1. He does not produce enough sperm.
  2. His testicles do not make healthy sperm. This can happen if he wears tight clothing that press his testicles close to his body, or if he works in a hot area, such as near boilers, furnaces, or engines—especially if he drives for many hours without a break. This can also happen if he sits all day, or sits for a long time in a hot bath before having sex.
  3. He cannot ejaculate because he has scars in his tubes from a sexually transmitted infection (STI), or he has a spinal cord injury.

Infertility in both men and women

a worker spraying a chemical on plants.

In both men or women, infertility can be caused by:

  1. Illnesses such as mumps, diabetes, tuberculosis, and malaria.
  2. Drinking alcohol, smoking or chewing tobacco, or using drugs.
  3. Malnutrition, too much stress, overwork, or exposure to some chemicals.

Creating a family through adoption

Some women with disabilities choose to create families through adoption. A woman may do this because she or her partner are infertile, or she has a health problem that prevents her from giving birth. Or she may decide to adopt a child simply because she believes it is a good way to become a mother and to make a family.

How I became a mother

When I was growing up, like most young girls in the US, I had a dream of finding a partner and having a family. But unlike most other young girls, I didn't believe it would come true. I use a wheelchair to get around, and I had no role models of women who used wheelchairs as parents. I had never been encouraged to think it would be possible for me to have my own family.

When I first met my husband, I was sure he was the right partner for me. He shared my secret dream of making a family through adoption. I knew there were many children who had lost their first family and were waiting for a "forever family." I knew in my heart we could be that family for the right child.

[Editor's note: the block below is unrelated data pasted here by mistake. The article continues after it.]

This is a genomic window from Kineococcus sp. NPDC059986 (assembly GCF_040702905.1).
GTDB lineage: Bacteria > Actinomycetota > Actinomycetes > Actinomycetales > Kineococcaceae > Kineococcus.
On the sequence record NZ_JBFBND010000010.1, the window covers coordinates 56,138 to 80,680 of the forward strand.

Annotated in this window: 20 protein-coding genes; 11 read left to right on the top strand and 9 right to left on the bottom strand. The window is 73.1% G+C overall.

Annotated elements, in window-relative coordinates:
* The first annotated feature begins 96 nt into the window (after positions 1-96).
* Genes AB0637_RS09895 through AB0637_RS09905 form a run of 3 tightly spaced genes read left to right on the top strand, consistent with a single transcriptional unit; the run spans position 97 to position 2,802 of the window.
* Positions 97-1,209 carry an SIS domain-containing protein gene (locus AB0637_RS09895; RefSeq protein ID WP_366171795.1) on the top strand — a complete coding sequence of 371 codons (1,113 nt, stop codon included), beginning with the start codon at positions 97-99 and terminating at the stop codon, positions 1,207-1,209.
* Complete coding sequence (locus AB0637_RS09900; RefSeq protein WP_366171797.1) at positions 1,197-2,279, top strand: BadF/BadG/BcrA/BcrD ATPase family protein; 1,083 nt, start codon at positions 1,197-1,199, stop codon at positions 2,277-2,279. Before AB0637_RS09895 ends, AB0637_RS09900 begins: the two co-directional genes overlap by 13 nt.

At first, my parents felt it would be unfair to my husband to "burden him with all the child care." They didn't think I could care for a child. Although I was nervous, I knew I had figured out how to do many things that others had said I would never do. I took care of our house, had my own job, and had cared for friends' children in the past. I knew my husband and I could do this!

We had to try several adoption agencies until we found one that supported our plan to become parents. We realized we couldn't change people's prejudices, so if an adoption agency felt our plan would not work, we just went to another agency. After we found a supportive agency, we showed them how well I could parent, rather than what I couldn't do.

Finally we were matched with a child who met our hopes and dreams. She was a wheelchair user, just like me. We were worried that the judge who had to legally approve the adoption might say no because of my disability. But he saw we were a great match and approved our adoption.

I feel honored to guide my daughter through her growing years, and to help her become the lovely and competent person she is now.
-Karen Braitmayer